It must have been quite a sight; a guy dressed in shorts and flip-flops pulling a rope with a bulky white appliance on wheels at the end of it. We got a lot of surprised looks from motorists, along with a few friendly waves, horn honks and some words of encouragement.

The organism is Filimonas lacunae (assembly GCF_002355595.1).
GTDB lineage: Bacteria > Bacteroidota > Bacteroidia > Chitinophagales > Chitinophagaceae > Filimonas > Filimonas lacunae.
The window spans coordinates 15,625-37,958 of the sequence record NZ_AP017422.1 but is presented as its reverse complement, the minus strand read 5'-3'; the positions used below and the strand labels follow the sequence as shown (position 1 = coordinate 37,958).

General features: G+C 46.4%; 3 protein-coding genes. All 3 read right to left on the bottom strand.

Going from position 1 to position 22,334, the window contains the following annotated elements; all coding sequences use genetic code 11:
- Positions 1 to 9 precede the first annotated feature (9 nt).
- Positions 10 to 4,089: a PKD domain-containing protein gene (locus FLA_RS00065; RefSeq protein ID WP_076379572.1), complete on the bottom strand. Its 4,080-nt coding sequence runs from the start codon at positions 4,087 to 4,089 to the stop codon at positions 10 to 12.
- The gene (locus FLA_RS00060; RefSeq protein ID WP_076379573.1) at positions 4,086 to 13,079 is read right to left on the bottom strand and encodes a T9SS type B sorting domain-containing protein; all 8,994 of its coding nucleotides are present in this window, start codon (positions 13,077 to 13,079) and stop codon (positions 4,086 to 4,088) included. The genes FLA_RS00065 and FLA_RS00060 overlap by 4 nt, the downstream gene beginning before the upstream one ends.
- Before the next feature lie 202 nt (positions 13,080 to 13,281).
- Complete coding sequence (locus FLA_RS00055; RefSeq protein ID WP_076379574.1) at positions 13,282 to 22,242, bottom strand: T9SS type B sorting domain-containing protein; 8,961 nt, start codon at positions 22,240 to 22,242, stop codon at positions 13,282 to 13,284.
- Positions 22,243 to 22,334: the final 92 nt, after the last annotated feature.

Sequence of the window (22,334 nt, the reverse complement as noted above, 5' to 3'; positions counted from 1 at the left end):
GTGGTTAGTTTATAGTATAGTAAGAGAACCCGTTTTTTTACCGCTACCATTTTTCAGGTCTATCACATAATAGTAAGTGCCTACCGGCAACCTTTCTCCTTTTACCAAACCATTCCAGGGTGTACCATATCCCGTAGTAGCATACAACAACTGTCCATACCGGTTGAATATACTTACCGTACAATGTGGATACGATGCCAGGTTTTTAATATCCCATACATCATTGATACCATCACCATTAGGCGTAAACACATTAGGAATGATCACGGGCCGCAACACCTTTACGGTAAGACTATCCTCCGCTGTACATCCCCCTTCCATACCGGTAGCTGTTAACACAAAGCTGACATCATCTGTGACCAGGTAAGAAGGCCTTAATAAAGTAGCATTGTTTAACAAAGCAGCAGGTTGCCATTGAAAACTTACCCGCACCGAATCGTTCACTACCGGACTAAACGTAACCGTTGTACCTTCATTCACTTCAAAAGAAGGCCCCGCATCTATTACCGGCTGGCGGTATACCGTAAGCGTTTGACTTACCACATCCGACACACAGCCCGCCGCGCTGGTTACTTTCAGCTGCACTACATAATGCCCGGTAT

After that adventure, once we got it home, the question of how to get it up the stairs paled by comparison; all that took was good neighbor Jim to help provide the muscle. And when the stove was in place, it was well worth it, it looked great - And surprisingly, worked great. This was the stove that Steve learned to cook pasta on, and that we both sharpened our culinary interests with. It comes as no surprise to me twenty years later that those forties-era stoves are considered classics and are highly prized. I wouldn’t mind having one again myself, although as splendid as it was at the time,I think now I would be more likely to obtain one in a more conventional way.